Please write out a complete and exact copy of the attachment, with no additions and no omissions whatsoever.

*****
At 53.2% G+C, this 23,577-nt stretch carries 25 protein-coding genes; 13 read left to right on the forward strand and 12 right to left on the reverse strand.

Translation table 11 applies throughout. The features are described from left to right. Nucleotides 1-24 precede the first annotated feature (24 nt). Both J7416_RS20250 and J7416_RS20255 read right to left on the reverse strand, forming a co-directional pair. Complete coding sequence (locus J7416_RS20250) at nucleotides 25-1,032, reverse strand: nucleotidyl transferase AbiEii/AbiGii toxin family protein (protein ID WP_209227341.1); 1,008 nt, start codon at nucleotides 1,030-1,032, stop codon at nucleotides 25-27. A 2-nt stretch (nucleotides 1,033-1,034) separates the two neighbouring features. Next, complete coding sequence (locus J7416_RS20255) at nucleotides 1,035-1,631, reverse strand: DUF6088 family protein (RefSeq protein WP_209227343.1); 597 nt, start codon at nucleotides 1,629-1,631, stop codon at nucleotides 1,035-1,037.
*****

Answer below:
At 53.2% G+C, this 23,577-nt stretch carries 25 protein-coding genes; 13 read left to right on the forward strand and 12 right to left on the reverse strand.

Translation table 11 applies throughout. The features are described from left to right. Nucleotides 1-24 precede the first annotated feature (24 nt). Both J7416_RS20250 and J7416_RS20255 read right to left on the reverse strand, forming a co-directional pair. Complete coding sequence (locus J7416_RS20250) at nucleotides 25-1,032, reverse strand: nucleotidyl transferase AbiEii/AbiGii toxin family protein (protein ID WP_209227341.1); 1,008 nt, start codon at nucleotides 1,030-1,032, stop codon at nucleotides 25-27. A 2-nt stretch (nucleotides 1,033-1,034) separates the two neighbouring features. Next, complete coding sequence (locus J7416_RS20255) at nucleotides 1,035-1,631, reverse strand: DUF6088 family protein (RefSeq protein WP_209227343.1); 597 nt, start codon at nucleotides 1,629-1,631, stop codon at nucleotides 1,035-1,037.